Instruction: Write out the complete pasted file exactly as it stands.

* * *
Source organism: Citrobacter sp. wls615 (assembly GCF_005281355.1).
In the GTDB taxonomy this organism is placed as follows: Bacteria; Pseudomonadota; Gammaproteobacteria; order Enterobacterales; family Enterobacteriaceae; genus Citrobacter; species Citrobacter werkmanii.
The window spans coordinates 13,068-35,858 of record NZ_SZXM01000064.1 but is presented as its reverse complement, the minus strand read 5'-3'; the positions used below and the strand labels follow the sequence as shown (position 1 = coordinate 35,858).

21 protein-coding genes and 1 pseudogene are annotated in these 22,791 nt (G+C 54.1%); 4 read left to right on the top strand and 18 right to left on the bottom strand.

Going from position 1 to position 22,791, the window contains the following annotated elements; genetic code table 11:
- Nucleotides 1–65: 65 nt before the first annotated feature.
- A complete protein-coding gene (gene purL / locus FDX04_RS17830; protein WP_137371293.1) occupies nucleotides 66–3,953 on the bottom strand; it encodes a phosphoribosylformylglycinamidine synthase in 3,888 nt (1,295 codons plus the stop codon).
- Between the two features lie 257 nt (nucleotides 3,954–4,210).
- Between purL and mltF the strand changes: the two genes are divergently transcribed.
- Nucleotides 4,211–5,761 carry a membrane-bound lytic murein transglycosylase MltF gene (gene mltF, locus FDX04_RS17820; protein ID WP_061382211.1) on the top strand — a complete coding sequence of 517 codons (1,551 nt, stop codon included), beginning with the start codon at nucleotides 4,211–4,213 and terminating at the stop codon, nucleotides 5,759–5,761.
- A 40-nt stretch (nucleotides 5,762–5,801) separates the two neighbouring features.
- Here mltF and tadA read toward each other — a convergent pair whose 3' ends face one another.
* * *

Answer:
Source organism: Citrobacter sp. wls615 (assembly GCF_005281355.1).
In the GTDB taxonomy this organism is placed as follows: Bacteria; Pseudomonadota; Gammaproteobacteria; order Enterobacterales; family Enterobacteriaceae; genus Citrobacter; species Citrobacter werkmanii.
The window spans coordinates 13,068-35,858 of record NZ_SZXM01000064.1 but is presented as its reverse complement, the minus strand read 5'-3'; the positions used below and the strand labels follow the sequence as shown (position 1 = coordinate 35,858).

21 protein-coding genes and 1 pseudogene are annotated in these 22,791 nt (G+C 54.1%); 4 read left to right on the top strand and 18 right to left on the bottom strand.

Going from position 1 to position 22,791, the window contains the following annotated elements; genetic code table 11:
- Nucleotides 1–65: 65 nt before the first annotated feature.
- A complete protein-coding gene (gene purL / locus FDX04_RS17830; protein WP_137371293.1) occupies nucleotides 66–3,953 on the bottom strand; it encodes a phosphoribosylformylglycinamidine synthase in 3,888 nt (1,295 codons plus the stop codon).
- Between the two features lie 257 nt (nucleotides 3,954–4,210).
- Between purL and mltF the strand changes: the two genes are divergently transcribed.
- Nucleotides 4,211–5,761 carry a membrane-bound lytic murein transglycosylase MltF gene (gene mltF, locus FDX04_RS17820; protein ID WP_061382211.1) on the top strand — a complete coding sequence of 517 codons (1,551 nt, stop codon included), beginning with the start codon at nucleotides 4,211–4,213 and terminating at the stop codon, nucleotides 5,759–5,761.
- A 40-nt stretch (nucleotides 5,762–5,801) separates the two neighbouring features.
- Here mltF and tadA read toward each other — a convergent pair whose 3' ends face one another.